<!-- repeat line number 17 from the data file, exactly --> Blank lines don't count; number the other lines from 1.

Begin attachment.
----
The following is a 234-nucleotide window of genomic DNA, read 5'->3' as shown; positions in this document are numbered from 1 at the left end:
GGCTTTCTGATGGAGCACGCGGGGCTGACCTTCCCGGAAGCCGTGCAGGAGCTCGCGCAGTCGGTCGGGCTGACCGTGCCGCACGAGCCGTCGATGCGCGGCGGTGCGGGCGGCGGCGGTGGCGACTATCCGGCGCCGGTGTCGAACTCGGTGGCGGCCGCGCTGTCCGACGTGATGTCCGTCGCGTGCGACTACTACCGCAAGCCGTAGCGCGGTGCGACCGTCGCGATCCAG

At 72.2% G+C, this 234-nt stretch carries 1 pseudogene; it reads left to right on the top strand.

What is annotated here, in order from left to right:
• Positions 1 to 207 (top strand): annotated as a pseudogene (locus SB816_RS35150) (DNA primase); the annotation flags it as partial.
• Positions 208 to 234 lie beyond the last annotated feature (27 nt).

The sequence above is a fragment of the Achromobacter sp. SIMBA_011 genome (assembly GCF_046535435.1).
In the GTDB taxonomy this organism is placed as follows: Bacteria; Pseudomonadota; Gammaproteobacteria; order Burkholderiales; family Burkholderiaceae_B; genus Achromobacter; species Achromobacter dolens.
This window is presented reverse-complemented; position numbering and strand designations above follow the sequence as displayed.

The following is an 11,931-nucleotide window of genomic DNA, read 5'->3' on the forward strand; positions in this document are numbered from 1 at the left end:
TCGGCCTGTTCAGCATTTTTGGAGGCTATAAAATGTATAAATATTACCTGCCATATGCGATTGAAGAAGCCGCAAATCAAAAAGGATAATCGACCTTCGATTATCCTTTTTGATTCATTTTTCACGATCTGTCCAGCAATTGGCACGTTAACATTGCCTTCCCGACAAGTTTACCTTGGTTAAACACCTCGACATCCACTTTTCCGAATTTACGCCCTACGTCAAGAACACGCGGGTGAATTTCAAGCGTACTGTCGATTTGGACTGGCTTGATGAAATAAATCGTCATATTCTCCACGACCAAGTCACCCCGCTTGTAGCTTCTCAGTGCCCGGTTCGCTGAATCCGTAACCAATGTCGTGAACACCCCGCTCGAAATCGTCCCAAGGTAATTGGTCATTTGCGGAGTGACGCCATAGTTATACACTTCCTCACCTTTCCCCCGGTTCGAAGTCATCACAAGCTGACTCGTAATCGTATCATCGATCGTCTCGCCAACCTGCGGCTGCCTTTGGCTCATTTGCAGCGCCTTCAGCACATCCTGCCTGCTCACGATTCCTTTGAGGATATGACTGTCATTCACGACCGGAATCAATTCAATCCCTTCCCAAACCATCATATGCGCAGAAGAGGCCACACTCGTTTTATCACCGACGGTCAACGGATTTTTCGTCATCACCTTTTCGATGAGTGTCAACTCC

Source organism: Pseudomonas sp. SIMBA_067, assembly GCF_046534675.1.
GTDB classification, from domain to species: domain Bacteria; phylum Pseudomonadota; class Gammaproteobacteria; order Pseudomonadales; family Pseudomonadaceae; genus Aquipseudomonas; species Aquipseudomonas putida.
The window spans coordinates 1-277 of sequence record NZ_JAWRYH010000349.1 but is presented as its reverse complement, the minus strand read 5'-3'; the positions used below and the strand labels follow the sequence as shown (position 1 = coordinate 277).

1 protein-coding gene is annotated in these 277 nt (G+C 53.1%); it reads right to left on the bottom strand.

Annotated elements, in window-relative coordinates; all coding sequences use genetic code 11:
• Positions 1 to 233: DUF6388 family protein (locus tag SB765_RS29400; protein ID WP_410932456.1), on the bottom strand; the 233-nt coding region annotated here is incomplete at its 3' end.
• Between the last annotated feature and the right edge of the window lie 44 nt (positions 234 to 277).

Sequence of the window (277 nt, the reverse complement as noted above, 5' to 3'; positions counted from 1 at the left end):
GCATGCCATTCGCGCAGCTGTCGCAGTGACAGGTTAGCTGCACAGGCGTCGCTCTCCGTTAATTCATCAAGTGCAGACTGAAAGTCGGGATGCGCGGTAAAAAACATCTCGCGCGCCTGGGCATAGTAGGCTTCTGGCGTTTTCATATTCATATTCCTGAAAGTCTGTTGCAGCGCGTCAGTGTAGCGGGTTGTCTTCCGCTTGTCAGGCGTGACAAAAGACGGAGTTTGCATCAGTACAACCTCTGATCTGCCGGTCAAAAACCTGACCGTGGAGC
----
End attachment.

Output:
• Positions 1 to 233: DUF6388 family protein (locus tag SB765_RS29400; protein ID WP_410932456.1), on the bottom strand; the 233-nt coding region annotated here is incomplete at its 3' end.